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Staff Stories - July 24, 2022
By Kathryn Fronabarger, Goodwin Living Intern
Every three seconds, someone in the world is diagnosed with dementia. That’s the time it takes to say that sentence aloud, which is frightening to process.
Thankfully, during my six-week internship with the Brain Health department for Goodwin Living, I saw the quality of life that can be achieved after diagnosis. Empathy, perspective and humanity are the three skills I realized will progress us further in our treatment of this disease. Fortunately, they’re all skills we can all learn.
In my first week at Goodwin Living, I started by conceptualizing what I could both understand and implement in just six weeks. Quickly I realized that, rather than looking at the despondency we normally feel around dementia, my service would have more impact if I focused on the day-to-day quality of life I could bring not just to those experiencing dementia, but to the broader community. And what I could bring to others’ quality of life was this simple truth: gratification and personhood can be achieved in all stages of life, even if they appear in different forms.
One of the first places I learned about gratification and personhood in all stages of life was in music therapy sessions. Music therapy is a hands-on activity during which residents express themselves through voice or instrument. At first, just like me, many residents had initial fear and awkwardness in missing a beat or singing when nobody else was. After just a few songs, though, I could feel their zeal and energy in the music.
Another joyous memory I will cherish is getting to form interpersonal bonds with many of the residents in the Small House Health Care Center at Goodwin House Alexandria. As unique as each of us believes we are, we all share our humanity. In recognizing what we share, it can make it easier to relate to nearly everyone. I got to partake in meaningful conversations with residents about hopes for the future as well as goofy tangents about the end of the dinosaurs.
Working at Goodwin Living has taught me that galvanizing the moment is what matters, and that success is felt vicariously through the happiness of others.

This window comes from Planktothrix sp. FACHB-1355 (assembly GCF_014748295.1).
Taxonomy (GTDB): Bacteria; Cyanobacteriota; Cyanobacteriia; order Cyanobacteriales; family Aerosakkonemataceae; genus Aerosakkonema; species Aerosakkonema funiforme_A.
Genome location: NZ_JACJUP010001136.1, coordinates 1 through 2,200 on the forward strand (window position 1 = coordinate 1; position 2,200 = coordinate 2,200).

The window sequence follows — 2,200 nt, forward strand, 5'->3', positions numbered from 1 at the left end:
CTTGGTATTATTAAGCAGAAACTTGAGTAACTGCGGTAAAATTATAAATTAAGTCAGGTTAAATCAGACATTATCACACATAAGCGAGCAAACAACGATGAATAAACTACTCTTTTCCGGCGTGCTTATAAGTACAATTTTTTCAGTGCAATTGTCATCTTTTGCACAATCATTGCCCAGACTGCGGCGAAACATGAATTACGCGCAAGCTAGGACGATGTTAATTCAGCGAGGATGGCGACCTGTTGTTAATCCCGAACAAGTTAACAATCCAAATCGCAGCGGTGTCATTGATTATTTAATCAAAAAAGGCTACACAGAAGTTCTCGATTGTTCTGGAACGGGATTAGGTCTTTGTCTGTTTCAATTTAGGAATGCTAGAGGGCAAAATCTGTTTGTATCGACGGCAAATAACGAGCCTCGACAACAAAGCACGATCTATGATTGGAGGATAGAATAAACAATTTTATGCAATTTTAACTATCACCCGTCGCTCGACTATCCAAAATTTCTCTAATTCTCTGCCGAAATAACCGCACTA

As I started to understand more about the various facets of the Goodwin Living Brain Health department, I took a particular interest in the StrongerMemory program. StrongerMemory is designed to stimulate the brain’s prefrontal cortex, which governs our ability to retrieve memories. Participants spend 20 to 30 minutes a day reading aloud, writing and quickly completing simple math problems. Statistically, StrongerMemory has proven to help reduce or stabilize cognitive decline.
There was just one problem in my view: how is math fun? While I couldn’t make math itself fun, I remembered how it felt to improve my accuracy and speed of problem-solving years ago and sought to spend my time seeking to provide short term gratification for completing the math section of the StrongerMemory workbook. I developed a technique that involved finger counting and tapping as a dynamic memory aid and showed that technique to participants, with the goal of giving confidence and ease back to those seeking improvement.
Towards the close of my internship here at Goodwin Living, I can say that I leave with a newfound optimism for the care of older adults and a new understanding of the possibility for meaningful innovation in this field. In the future, I would love to see entirely personalized memory care plans, dependent on a person’s individual priorities, become the standard not just at places such as Goodwin Living, but a standard in all of health care.
Additionally, I am optimistic about the benefits of multi-model learning, including kinesthetic activity for those experiencing dementia. I am excited to see individuals push the boundaries of what they believe to be their capabilities. I have hope that other organizations that serve older adults will use the Goodwin Living model of holism to preserve the integrity, individualism and energy of each and every person. I have made it a goal to share this model of care to families seeking guidance with an older adult.
Interning alongside Belle Arze and Jose Santamaria was a joy, and serving with Peri Weinfeldt, Jessica Fredericksen and Theresa Mandela allowed me the opportunity to dip my toe into the future of humanity-based brain health.
Another highlight of my Goodwin Living internship was time spent with my resident mentor, Jane Picot. I cherish the encouragement and companionship that Jane provided to me this summer, and I’m looking forward to continue corresponding with her in the future.
Finally, I would like to express my gratitude to the Goodwin Living Foundation for funding this internship program through the generosity of donors to the Anderson Fund. Thanks to this Goodwin Living internship, I have greater optimism for the future of our nation’s older adults.
Kathryn Fronabarger is a rising senior of Tulane University studying evolutionary biology and ecology. Her passion drives her to speak on behalf of the voiceless and marginalized. During the summer of 2022, Kathryn worked as an intern with the Goodwin Living Brain Health Team.